This is a guest article, written by Tim Beyers.
Rarely do I need access to Windows programs. For the times when I do, I’ve switched from a Parallels virtual machine running XP to CodeWeavers’ CrossOver for Mac, a virtual environment that simulates the Win32 API, one program at a time.
What CrossOver for Mac is
CrossOver is built on the open source Wine project, which proposes to re-implement the Windows architecture for Unix. Thus, systems that draw from a Unix kernel — Mac OS X and Linux, notably — can use Wine to run Windows programs as if they were native to the underlying architecture.
So far, CodeWeavers has certified more than 5,600 applications for use in CrossOver and 243 of those are called “gold medal” applications, software that’s been battle tested by users and proven to (mostly) work as it would under Windows.
How I use CrossOver for Mac
I’m the perfect candidate for CrossOver because I use it mostly to access Microsoft’s SharePoint collaboration software, a beast of a platform that doesn’t always play nicely with Macs because of its dependence on Windows-centric ActiveX controls.
But that’s sugar coating it. For me, SharePoint is insidious. Sure, I can create and access records from within my Safari and Firefox browsers, but I can’t attach files unless I’m using Internet Explorer in a Windows virtual machine. That’s a problem; I’m a writer and my editors can’t process my work without seeing it and email — slow, insecure and just generally a mess — is a poor substitute for gathering and organizing submissions. I’ve embraced Windows on my Mac to make life easier for my editors. First, via Parallels. Now, via CrossOver.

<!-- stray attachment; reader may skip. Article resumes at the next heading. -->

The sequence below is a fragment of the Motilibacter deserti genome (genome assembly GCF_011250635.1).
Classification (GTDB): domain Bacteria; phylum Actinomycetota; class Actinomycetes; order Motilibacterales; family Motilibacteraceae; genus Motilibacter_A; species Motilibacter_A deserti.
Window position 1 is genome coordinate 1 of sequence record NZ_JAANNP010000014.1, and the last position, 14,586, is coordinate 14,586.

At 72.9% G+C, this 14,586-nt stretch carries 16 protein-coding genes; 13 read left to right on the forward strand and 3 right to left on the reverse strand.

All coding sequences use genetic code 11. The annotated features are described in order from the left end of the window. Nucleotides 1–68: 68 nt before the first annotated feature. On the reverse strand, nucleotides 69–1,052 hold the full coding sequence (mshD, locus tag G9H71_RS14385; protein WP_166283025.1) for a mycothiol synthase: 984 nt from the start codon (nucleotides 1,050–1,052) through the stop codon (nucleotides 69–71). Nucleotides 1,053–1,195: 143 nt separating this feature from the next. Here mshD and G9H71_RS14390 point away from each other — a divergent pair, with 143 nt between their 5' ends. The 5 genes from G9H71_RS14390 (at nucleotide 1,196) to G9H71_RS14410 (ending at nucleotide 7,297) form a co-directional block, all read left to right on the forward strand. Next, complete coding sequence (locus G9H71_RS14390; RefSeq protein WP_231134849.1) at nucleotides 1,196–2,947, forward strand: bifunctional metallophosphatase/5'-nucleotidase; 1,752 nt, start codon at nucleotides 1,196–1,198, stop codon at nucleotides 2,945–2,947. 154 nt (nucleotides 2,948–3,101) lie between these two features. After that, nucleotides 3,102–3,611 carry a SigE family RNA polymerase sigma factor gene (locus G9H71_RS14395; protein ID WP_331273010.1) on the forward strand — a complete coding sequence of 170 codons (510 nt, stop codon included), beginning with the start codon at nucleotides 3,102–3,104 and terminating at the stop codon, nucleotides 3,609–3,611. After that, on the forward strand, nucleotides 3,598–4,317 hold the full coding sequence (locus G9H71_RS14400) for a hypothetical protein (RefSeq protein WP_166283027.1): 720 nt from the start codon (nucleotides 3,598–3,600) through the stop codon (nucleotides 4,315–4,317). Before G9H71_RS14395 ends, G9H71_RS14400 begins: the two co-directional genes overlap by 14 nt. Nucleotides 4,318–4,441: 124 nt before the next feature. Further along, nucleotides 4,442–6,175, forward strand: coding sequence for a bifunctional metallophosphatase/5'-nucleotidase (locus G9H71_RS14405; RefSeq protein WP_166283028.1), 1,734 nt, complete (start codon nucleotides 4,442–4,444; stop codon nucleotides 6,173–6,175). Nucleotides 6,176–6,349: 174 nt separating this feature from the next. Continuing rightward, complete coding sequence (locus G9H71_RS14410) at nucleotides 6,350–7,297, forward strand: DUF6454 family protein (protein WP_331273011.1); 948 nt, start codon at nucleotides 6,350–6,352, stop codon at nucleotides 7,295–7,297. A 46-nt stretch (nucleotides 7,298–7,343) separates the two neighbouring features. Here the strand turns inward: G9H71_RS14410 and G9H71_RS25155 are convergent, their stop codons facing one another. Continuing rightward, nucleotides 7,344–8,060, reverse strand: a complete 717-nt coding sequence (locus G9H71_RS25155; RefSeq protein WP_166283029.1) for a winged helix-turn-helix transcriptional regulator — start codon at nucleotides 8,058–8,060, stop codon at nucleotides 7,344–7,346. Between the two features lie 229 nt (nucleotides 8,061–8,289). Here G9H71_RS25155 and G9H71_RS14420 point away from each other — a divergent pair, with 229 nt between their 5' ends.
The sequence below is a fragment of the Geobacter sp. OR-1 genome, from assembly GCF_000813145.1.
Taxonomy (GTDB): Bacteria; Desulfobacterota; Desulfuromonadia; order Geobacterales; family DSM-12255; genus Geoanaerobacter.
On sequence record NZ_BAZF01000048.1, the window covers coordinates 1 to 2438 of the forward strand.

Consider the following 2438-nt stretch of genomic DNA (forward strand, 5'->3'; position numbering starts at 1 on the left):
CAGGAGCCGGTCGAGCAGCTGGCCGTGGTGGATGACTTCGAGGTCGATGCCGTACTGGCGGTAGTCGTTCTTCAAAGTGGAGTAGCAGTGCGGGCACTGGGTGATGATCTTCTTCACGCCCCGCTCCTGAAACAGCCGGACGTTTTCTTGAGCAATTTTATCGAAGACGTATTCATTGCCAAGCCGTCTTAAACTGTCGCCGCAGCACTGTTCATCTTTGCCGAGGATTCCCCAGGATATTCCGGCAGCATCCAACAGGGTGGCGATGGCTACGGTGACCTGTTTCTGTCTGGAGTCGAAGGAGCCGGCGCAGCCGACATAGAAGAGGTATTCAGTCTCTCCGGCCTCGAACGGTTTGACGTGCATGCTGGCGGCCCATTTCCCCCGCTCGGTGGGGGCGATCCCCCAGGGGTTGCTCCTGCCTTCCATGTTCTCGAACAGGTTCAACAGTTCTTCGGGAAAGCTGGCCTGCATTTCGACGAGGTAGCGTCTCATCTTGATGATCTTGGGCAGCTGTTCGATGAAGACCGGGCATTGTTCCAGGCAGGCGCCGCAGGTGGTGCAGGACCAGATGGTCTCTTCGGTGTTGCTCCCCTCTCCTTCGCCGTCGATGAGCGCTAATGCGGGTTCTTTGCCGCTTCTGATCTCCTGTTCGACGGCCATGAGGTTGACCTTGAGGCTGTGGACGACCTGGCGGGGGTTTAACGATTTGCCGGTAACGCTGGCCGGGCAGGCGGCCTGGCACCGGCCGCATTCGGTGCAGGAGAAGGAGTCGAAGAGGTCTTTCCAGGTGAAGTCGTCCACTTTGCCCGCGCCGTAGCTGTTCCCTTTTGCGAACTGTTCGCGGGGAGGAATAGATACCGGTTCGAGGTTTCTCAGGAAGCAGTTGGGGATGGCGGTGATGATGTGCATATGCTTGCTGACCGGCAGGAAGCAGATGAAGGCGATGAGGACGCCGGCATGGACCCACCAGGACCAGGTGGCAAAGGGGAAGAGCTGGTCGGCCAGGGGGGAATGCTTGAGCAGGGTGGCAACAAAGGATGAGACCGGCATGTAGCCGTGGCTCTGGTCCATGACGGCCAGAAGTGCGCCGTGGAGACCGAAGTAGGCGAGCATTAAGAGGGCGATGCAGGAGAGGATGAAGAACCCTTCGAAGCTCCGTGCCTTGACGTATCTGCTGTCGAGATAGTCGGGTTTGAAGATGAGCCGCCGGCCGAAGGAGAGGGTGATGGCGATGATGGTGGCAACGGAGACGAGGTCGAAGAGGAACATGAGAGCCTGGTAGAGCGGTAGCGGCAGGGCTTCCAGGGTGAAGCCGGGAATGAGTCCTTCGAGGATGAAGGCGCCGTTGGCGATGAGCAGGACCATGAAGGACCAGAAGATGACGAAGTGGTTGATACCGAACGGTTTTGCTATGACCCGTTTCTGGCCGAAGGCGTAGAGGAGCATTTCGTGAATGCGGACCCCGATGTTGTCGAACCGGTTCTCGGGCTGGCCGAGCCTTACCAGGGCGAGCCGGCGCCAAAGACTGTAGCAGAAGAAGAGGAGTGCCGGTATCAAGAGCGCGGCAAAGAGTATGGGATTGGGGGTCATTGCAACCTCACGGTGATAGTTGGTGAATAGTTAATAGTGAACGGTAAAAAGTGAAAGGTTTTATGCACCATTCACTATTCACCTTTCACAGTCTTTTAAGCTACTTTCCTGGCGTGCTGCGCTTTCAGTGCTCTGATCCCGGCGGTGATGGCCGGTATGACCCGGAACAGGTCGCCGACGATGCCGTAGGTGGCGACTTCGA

What to watch for
I made the switch to CrossOver for two reasons. First, because a Windows virtual machine eats a lot of storage space and memory on my three-year old MacBook Pro. Having Windows is like carrying water weight. Who needs it? CrossOver is lightweight by comparison.
Second, Parallels takes time to manage and demands backups. Think of it as a PC without the hardware yet saddled with the same administrative demands of any Windows system, such as regular, deep-cleansing spyware and anti-virus checks.
But CrossOver isn’t without its own problems. I’ve been using it to run IE6 and access SharePoint but my “favorites” screen usually needs at least two clicks to show properly.
Nor does CrossOver always shut down properly, crippled by an unidentified rogue process within IE.
More recently, I’ve found that a Mac process called “wineloader” stalls from time to time, crippling either IE or interestingly, Firefox. (I run Firefox 3.01 for Mac OS Leopard, version 10.5.6.) During those occasions, I post what I need to in SharePoint and then shut down IE and CrossOver, which cures Firefox and takes only a minute or two — far less than the administrative cost of Parallels.
So, for me, CrossOver is entirely worth the hassle. You may find it similarly useful yet I strongly advise that you not run critical applications on CrossOver, even if they are gold-medal certified. As good as the underlying technology appears to be, the Wine project is open source and therefore ever-evolving. Errors can still befall a gold-medal certified application as my experience attests. If you need bulletproof Windows support, get a Windows machine.
Have other tips or criticisms of Parallels or CrossOver? Please share them in the comments box below.